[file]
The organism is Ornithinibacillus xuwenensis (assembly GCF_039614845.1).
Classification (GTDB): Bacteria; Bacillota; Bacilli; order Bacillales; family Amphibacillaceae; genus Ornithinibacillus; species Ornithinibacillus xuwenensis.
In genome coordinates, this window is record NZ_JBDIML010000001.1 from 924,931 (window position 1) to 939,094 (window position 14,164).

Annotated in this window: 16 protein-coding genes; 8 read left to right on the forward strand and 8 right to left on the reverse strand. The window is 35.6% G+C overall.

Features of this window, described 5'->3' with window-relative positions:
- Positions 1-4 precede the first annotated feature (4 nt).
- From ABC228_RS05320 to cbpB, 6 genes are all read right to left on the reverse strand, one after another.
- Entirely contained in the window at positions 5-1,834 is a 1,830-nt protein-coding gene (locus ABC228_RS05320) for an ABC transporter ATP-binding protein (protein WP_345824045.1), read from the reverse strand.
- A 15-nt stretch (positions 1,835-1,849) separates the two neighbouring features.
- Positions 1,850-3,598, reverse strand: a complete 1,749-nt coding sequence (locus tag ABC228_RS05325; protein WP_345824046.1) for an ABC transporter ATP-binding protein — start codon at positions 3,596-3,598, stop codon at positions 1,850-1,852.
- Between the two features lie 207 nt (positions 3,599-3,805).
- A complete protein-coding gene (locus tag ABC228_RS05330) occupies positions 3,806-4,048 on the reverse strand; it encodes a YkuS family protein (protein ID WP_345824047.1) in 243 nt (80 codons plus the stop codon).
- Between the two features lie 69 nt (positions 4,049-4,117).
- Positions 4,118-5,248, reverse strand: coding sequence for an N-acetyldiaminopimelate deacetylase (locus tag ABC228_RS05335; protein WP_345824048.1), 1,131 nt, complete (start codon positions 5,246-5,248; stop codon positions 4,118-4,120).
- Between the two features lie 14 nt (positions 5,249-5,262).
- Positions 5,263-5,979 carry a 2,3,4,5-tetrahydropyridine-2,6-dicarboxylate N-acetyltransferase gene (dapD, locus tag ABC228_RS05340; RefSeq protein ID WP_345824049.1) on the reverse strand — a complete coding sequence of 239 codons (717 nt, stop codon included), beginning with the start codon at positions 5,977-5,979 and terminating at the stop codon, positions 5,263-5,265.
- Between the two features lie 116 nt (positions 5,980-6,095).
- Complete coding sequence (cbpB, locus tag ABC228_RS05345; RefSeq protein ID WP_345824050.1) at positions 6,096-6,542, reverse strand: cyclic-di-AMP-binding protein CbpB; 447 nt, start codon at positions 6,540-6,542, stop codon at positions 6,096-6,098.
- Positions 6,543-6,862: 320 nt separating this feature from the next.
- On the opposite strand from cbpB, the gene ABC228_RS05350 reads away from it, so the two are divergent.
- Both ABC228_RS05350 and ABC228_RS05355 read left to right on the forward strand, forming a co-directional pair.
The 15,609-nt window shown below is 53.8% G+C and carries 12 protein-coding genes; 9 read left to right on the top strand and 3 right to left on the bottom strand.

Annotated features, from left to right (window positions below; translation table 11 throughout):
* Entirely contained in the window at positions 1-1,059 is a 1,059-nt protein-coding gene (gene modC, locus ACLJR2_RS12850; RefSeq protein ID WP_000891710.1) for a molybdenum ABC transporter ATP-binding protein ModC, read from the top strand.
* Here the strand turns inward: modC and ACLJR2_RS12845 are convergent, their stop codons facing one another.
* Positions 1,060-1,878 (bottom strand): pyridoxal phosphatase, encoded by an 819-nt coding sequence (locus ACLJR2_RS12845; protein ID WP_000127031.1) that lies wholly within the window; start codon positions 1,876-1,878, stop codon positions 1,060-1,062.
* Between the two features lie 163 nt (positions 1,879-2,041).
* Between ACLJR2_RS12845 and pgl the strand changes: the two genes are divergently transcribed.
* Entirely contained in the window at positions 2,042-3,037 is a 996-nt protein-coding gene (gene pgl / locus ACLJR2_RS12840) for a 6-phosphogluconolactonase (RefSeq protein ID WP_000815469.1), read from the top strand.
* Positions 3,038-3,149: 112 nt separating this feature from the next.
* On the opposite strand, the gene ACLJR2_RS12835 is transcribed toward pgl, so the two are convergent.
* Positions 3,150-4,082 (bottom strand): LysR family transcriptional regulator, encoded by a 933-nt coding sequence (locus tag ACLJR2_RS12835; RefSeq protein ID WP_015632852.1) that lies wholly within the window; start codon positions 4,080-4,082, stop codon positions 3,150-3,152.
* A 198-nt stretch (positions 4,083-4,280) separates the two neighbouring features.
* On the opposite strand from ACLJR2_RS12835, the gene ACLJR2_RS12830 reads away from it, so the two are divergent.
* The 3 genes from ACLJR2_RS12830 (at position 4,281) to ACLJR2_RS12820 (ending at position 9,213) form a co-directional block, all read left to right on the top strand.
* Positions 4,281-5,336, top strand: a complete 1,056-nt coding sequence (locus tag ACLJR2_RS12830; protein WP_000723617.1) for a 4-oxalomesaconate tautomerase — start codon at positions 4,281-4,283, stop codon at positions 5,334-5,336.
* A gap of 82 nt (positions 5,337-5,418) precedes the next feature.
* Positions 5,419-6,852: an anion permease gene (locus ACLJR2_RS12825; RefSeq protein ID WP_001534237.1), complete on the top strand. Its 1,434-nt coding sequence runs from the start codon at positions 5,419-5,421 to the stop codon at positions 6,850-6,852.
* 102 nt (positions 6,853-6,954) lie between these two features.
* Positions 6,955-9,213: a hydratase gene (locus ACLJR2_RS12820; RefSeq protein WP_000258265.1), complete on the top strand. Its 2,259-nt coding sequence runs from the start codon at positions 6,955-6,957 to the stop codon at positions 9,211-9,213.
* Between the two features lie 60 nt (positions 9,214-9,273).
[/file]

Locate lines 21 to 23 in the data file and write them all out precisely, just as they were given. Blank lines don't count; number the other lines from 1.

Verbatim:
- Both ABC228_RS05350 and ABC228_RS05355 read left to right on the forward strand, forming a co-directional pair.
The 15,609-nt window shown below is 53.8% G+C and carries 12 protein-coding genes; 9 read left to right on the top strand and 3 right to left on the bottom strand.

Annotated features, from left to right (window positions below; translation table 11 throughout):